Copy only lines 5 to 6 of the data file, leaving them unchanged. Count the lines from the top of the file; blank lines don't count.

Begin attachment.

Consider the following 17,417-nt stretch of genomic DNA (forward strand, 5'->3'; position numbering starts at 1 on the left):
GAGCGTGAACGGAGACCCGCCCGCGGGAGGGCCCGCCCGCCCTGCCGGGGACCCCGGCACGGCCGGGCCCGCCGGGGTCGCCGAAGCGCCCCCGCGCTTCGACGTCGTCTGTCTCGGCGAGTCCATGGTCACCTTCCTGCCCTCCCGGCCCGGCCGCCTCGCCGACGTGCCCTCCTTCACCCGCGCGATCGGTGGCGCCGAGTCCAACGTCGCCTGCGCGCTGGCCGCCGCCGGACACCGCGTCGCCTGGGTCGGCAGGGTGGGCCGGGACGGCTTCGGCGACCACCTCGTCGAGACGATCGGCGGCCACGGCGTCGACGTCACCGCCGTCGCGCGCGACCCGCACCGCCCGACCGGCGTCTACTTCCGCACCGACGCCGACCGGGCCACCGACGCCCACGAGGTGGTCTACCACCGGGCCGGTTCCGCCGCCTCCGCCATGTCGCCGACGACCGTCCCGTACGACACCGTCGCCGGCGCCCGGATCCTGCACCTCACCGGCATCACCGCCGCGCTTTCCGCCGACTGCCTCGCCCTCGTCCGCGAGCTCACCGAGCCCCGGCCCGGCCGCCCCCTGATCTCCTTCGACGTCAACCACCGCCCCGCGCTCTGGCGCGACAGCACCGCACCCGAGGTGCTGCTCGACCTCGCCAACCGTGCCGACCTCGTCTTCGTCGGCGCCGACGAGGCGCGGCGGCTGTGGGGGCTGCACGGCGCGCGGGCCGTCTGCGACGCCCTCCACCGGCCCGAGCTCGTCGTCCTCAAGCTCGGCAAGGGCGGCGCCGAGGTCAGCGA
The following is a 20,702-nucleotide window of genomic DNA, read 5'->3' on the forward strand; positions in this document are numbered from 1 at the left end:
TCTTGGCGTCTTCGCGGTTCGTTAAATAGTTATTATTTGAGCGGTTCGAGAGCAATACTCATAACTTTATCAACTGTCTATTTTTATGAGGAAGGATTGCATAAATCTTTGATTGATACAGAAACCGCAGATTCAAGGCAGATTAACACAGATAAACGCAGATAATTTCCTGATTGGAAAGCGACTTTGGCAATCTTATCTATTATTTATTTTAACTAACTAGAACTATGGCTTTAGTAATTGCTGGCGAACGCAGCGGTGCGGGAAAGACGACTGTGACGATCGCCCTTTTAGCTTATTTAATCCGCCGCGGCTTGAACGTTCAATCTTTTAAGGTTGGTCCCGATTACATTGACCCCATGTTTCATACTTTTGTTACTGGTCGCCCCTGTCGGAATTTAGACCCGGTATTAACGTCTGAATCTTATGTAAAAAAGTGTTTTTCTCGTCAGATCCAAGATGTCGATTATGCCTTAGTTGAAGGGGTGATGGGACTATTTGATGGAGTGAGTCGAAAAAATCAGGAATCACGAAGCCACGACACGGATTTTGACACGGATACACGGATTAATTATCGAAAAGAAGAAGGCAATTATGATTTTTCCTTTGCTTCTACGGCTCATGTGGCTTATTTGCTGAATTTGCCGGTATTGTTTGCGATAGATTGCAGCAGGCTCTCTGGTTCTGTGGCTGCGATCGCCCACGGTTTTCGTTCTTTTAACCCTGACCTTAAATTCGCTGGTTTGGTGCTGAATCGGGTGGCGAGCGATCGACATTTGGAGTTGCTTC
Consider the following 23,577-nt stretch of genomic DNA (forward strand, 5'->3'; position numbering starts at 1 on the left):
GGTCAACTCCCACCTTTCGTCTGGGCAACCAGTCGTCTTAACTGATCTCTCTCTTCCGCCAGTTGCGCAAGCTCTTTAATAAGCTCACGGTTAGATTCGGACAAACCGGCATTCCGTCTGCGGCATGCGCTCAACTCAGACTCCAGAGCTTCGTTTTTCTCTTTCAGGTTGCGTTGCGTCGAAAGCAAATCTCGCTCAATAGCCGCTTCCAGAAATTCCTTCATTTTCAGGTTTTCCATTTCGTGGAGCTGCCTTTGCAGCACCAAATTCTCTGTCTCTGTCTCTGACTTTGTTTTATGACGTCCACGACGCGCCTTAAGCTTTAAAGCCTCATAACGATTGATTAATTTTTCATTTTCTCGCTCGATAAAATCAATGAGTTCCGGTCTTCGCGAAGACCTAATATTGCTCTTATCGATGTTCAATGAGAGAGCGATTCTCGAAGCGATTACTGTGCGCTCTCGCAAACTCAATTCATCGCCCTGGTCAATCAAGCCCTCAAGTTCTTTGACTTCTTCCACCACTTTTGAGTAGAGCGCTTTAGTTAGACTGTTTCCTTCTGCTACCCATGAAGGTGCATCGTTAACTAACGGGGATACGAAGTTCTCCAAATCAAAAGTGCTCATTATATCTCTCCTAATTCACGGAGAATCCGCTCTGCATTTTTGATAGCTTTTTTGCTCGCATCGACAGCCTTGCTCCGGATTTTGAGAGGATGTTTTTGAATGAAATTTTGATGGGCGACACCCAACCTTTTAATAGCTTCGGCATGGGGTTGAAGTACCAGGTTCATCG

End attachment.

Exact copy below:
Consider the following 23,577-nt stretch of genomic DNA (forward strand, 5'->3'; position numbering starts at 1 on the left):
GGTCAACTCCCACCTTTCGTCTGGGCAACCAGTCGTCTTAACTGATCTCTCTCTTCCGCCAGTTGCGCAAGCTCTTTAATAAGCTCACGGTTAGATTCGGACAAACCGGCATTCCGTCTGCGGCATGCGCTCAACTCAGACTCCAGAGCTTCGTTTTTCTCTTTCAGGTTGCGTTGCGTCGAAAGCAAATCTCGCTCAATAGCCGCTTCCAGAAATTCCTTCATTTTCAGGTTTTCCATTTCGTGGAGCTGCCTTTGCAGCACCAAATTCTCTGTCTCTGTCTCTGACTTTGTTTTATGACGTCCACGACGCGCCTTAAGCTTTAAAGCCTCATAACGATTGATTAATTTTTCATTTTCTCGCTCGATAAAATCAATGAGTTCCGGTCTTCGCGAAGACCTAATATTGCTCTTATCGATGTTCAATGAGAGAGCGATTCTCGAAGCGATTACTGTGCGCTCTCGCAAACTCAATTCATCGCCCTGGTCAATCAAGCCCTCAAGTTCTTTGACTTCTTCCACCACTTTTGAGTAGAGCGCTTTAGTTAGACTGTTTCCTTCTGCTACCCATGAAGGTGCATCGTTAACTAACGGGGATACGAAGTTCTCCAAATCAAAAGTGCTCATTATATCTCTCCTAATTCACGGAGAATCCGCTCTGCATTTTTGATAGCTTTTTTGCTCGCATCGACAGCCTTGCTCCGGATTTTGAGAGGATGTTTTTGAATGAAATTTTGATGGGCGACACCCAACCTTTTAATAGCTTCGGCATGGGGTTGAAGTACCAGGTTCATCG